Phenotypic variation of the majority of agronomically important crop traits is under polygenic control and understanding the genetic and molecular basis of natural variation within and between populations will be essential for connecting genes and alleles to phenotypes. Carotenoids and tocochromanols (tocopherols and tocotrienols) in plant-based foods are dietary sources of provitamin A and vitamin E and are required at minimum daily levels for optimal health in human and animal diets. To enhance our knowledge of the polygenic nature of these compounds in agricultural seeds, we plan to transfer and leverage information involving fundamental biological processes of carotenoid and tocochromanol biosynthesis from the model system Arabidopsis to the economically important crop maize. Using data from Arabidopsis, we will identify and annotate orthologs of the carotenoid and tocochromanol biosynthetic pathways in the maize genome. Whole genome and candidate gene association studies in both maize and Arabidopsis will be used to identify novel genes, functional variant alleles, and the genetic architecture of seed carotenoid and tocochromanol traits. Genetic mapping data from the two organisms will be integrated with expression data obtained from developing seeds using next generation whole transcriptome sequencing to delineate potential candidate genes responsible for carotenoid and tocochromanol traits. Through our integrated genetic, genomic, molecular, and computational approaches, we will be able to fine map and assess the molecular basis of epistatic interactions among known pathway genes and novel loci affecting these traits. Not only will this enable a comparative analysis of the genetic architecture of these traits between Arabidopsis, a dicot, selfing species with maize, a monocot, outcrossing species, but it will also be directly useful for improving vitamin content in maize through on-going breeding programs.
Understanding the molecular genetic basis of metabolic traits in agricultural seed crops that are essential for nutrition in humans and animals is a key component of meeting future global food and feed needs. Our research will provide a comprehensive genetic assessment of natural variation in two such biochemical pathways and will serve as a model for integrative analysis of natural variation of metabolism in multiple plant species. Data from the whole transcriptome sequencing generated in this study will greatly impact the maize research community as it creates a robust public resource for gene annotation, expression analyses, and polymorphism discovery. We will provide a unique environment for educating the next generation of scientists through engagement of high school, undergraduate, and graduate students as well as postdoctoral associates in research at interfaces of plant genetics, genomics, quantitative genetics and biochemistry. We will engage under-represented groups in plant scientific research through targeted recruitment of Hispanic undergraduates to the research programs at all four universities. Our outreach will include educating preschool children, K-12 students, and undergraduates in the concepts of genetics, plant breeding, biochemistry, nutrition, food sources and their relevance to diet and health. As vitamin deficiencies are a pervasive global health issue, an outcome of this research will be to provide the basis for more expedient and cost effective marker-assisted selection programs in maize for enhanced dietary levels of carotenoids and tocochromanols in the US and developing countries. Toward this end, we have established a network with researchers at CIMMYT, Mexico and IITA, Nigeria to facilitate seamless transfer of relevant results into active international breeding programs targeting developing countries.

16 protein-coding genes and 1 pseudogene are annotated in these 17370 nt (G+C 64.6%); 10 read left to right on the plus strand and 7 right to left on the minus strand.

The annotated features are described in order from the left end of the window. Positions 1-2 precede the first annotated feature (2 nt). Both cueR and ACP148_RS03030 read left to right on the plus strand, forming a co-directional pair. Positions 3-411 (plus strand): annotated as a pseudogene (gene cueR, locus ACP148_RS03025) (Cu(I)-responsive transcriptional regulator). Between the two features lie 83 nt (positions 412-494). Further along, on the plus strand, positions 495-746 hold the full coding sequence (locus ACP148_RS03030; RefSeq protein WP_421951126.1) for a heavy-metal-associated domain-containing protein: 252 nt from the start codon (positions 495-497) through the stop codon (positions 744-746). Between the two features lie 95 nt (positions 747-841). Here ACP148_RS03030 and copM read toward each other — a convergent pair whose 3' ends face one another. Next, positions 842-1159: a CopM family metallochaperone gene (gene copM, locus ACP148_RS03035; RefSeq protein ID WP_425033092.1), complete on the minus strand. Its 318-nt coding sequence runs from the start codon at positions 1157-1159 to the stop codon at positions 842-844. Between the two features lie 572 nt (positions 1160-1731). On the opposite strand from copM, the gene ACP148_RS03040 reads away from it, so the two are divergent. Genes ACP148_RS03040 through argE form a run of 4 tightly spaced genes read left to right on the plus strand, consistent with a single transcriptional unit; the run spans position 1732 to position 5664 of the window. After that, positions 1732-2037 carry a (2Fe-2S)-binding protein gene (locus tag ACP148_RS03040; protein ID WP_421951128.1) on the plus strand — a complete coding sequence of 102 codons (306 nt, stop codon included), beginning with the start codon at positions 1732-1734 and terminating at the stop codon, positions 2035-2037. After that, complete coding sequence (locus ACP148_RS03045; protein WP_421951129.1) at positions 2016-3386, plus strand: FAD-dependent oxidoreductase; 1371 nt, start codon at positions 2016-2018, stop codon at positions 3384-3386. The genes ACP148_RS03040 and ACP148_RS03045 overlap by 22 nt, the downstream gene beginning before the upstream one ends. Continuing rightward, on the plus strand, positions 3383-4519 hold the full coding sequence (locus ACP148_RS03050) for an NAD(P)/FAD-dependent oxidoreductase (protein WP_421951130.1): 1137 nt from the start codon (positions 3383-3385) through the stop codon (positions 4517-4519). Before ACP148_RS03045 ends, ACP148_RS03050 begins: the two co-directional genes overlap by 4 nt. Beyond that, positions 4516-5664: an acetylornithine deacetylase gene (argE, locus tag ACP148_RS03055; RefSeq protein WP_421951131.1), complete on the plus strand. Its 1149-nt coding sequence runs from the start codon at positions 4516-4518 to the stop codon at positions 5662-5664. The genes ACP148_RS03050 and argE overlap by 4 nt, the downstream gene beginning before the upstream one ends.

BLAST Search -- Our BLAST Search page has been upgraded from WU-BLAST to NCBI-BLAST.
Search Tools -- A searchable database with transcript and protein data from 25 maize genotypes is now accessible under the Search Tools tab. BLAST search is also now available.
Downloads -- Transcript and protein sequences for 25 maize genotypes are now available for download.
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